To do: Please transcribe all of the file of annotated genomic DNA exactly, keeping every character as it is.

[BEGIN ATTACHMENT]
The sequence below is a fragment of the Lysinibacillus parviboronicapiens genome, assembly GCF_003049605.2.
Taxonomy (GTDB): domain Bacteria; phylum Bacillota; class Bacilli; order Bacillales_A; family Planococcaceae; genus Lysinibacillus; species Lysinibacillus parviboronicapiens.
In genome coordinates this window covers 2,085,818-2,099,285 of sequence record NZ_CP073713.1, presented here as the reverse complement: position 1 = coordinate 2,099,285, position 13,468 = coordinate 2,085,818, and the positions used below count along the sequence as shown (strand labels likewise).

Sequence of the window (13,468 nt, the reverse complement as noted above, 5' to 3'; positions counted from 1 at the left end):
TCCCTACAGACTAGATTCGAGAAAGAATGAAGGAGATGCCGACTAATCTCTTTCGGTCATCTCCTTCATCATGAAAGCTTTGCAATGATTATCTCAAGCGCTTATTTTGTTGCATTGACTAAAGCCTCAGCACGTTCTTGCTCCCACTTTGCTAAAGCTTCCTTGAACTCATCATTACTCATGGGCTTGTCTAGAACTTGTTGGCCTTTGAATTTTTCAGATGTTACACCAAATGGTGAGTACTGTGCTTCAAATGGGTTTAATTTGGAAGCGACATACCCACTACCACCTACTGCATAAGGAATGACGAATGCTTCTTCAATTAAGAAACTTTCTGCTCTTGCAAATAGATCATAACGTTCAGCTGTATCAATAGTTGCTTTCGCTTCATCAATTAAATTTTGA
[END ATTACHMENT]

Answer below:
The sequence below is a fragment of the Lysinibacillus parviboronicapiens genome, assembly GCF_003049605.2.
Taxonomy (GTDB): domain Bacteria; phylum Bacillota; class Bacilli; order Bacillales_A; family Planococcaceae; genus Lysinibacillus; species Lysinibacillus parviboronicapiens.
In genome coordinates this window covers 2,085,818-2,099,285 of sequence record NZ_CP073713.1, presented here as the reverse complement: position 1 = coordinate 2,099,285, position 13,468 = coordinate 2,085,818, and the positions used below count along the sequence as shown (strand labels likewise).

Sequence of the window (13,468 nt, the reverse complement as noted above, 5' to 3'; positions counted from 1 at the left end):
TCCCTACAGACTAGATTCGAGAAAGAATGAAGGAGATGCCGACTAATCTCTTTCGGTCATCTCCTTCATCATGAAAGCTTTGCAATGATTATCTCAAGCGCTTATTTTGTTGCATTGACTAAAGCCTCAGCACGTTCTTGCTCCCACTTTGCTAAAGCTTCCTTGAACTCATCATTACTCATGGGCTTGTCTAGAACTTGTTGGCCTTTGAATTTTTCAGATGTTACACCAAATGGTGAGTACTGTGCTTCAAATGGGTTTAATTTGGAAGCGACATACCCACTACCACCTACTGCATAAGGAATGACGAATGCTTCTTCAATTAAGAAACTTTCTGCTCTTGCAAATAGATCATAACGTTCAGCTGTATCAATAGTTGCTTTCGCTTCATCAATTAAATTTTGA